Let $X_1,...,X_n$ be a sample with distribution

$p_{\theta}(x)=\theta x^{-2}$, for $x \geq \theta$

and $0$ for $x < \theta$ with $\theta > 0$ unknown.

Determine the maximum likelihood-estimator of $\theta$.


We can do this with the log-likelihoodfunction which we take the derivative of and set equal to $0$ in order to find a maximum. By doing this we get

$\frac{n}{\theta} = 0$

I have no idea where to go from here since this doesn't have a solution for $\theta$.

  • 1
    $\begingroup$ Some funny stuff happens because your parameter defines the range. en.wikipedia.org/wiki/… $\endgroup$ – T.J. Gaffney Nov 20 '16 at 23:46
  • $\begingroup$ This means it has no maximum? The answers say that $X_1$ is what we are looking for. I have no clue why though. $\endgroup$ – Vydai Nov 20 '16 at 23:49
  • $\begingroup$ I think you should look for the minimum of $X_i$, rather than $X_1$ $\endgroup$ – Med Nov 20 '16 at 23:55
  • $\begingroup$ The solution set probably mentions $X_{(1)}$, not $X_1$. $\endgroup$ – Did Nov 21 '16 at 0:01
  • $\begingroup$ @Did You are right. What does $X_{(1)}$ mean in this context? $\endgroup$ – Vydai Nov 21 '16 at 0:08

We want to maximise this probability.


A formula is used to get


If the experiments are independent, then the last result can be simplified to


Taking the logarithm, we get


Now, there is one thing to pay attention to. If $\theta$ is chosen to be greater than even one of $X_i$, then we have a term $logP(X_i|\theta)=log0$ in the sum, according to the probability model that you defined. Therefore, we would like to have $\theta$ to be less than all $X_i$. In this case the summation can be modified as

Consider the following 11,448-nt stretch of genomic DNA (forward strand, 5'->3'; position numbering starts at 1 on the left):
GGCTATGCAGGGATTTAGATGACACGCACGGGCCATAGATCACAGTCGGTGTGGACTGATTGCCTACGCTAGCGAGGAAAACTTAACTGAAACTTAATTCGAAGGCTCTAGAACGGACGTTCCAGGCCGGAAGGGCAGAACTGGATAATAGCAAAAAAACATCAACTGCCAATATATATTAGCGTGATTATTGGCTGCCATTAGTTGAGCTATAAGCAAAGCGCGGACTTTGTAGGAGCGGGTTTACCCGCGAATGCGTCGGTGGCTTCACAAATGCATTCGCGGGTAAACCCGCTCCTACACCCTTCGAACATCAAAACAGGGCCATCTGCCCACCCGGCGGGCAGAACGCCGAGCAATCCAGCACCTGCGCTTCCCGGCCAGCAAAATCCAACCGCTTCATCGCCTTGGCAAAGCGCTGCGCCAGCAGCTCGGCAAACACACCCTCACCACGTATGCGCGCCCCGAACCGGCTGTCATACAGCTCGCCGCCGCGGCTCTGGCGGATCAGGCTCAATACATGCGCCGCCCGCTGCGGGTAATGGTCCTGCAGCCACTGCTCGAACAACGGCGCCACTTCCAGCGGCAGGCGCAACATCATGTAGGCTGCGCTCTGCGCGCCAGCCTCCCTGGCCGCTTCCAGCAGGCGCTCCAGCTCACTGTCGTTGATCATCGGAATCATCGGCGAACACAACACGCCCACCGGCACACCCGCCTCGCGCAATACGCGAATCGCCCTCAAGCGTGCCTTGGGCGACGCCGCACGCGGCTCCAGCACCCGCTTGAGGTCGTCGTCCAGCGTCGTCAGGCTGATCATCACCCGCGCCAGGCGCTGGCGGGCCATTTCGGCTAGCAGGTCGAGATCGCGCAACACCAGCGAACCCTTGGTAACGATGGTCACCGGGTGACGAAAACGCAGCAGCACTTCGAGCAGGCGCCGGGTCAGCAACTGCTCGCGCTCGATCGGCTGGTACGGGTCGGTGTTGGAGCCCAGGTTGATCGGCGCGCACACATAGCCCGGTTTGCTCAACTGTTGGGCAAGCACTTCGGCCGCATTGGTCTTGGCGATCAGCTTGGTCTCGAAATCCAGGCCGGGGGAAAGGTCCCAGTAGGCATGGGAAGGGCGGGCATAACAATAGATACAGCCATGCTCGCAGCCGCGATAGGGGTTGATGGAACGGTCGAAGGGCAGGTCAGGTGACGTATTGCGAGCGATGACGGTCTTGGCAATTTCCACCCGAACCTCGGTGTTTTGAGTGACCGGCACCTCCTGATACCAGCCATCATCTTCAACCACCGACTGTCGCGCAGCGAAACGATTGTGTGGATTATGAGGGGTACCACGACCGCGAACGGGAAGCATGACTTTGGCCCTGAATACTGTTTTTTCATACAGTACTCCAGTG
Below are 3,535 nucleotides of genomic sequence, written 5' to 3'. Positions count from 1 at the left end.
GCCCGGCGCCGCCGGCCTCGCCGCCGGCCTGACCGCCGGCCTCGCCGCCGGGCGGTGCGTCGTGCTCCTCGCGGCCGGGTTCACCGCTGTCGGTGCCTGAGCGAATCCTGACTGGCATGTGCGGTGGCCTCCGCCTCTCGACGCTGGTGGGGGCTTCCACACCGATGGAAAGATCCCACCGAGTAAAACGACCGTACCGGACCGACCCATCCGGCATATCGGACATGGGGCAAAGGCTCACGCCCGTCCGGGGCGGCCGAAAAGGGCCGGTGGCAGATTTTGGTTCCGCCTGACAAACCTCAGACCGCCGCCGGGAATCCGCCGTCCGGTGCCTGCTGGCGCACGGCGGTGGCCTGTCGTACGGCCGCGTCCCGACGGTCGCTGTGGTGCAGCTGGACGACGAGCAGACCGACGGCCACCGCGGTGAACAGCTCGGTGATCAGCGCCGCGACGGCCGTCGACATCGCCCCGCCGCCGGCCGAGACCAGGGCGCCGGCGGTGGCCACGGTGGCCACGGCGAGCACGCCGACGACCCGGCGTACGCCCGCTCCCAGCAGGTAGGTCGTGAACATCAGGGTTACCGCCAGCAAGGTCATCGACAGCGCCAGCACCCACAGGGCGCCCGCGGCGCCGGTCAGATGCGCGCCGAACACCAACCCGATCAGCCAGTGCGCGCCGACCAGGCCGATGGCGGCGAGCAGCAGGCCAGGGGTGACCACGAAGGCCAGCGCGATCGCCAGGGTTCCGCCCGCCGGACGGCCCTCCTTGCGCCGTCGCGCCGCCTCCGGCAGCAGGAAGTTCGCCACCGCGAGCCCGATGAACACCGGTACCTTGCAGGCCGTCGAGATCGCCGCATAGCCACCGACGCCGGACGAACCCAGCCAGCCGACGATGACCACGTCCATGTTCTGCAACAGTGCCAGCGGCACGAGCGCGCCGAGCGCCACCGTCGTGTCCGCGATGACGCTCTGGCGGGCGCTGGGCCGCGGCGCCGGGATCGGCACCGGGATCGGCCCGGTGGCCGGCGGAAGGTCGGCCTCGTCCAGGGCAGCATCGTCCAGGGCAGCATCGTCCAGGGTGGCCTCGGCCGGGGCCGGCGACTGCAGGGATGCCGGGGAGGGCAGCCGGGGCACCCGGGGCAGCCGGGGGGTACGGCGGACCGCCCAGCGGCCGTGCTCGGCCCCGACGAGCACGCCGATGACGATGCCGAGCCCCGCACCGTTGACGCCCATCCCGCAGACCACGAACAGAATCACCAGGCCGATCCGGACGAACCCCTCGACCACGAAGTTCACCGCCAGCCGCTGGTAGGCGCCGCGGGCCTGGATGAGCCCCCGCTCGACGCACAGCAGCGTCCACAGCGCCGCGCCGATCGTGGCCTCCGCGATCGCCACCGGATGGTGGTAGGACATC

$\sum_{i}logP(X_i|\theta)=\sum_{i}log (\theta X_i^{-2})=nlog\theta+\sum_{i}logX_i^{-2}$

If there was no limit on $\theta$, it could have gone to infinity and therefore, it had no maximum. But it was assumed that $\theta $ is lees than the minimum of $X_i$, for all $i={1,2,...,n}$. So, $\theta=min{X_i}$


Your likelihood function is $$ L(\theta) = \theta^n \left[ \prod_{i=1}^n x_i^{-2} \cdot \mathbb{1}_{[x_i \ge \theta]} \right] =\theta^n \cdot \mathbb{1}_{[x_{(1)} \ge \theta]} \left[ \prod_{i=1}^n x_i^{-2} \right] $$ Now, $L(\theta)$ is increasing in $\theta$ as long as $\theta \le x_{(1)}$, and so the MLE is $\hat \theta_{MLE} = X_{(1)}$.


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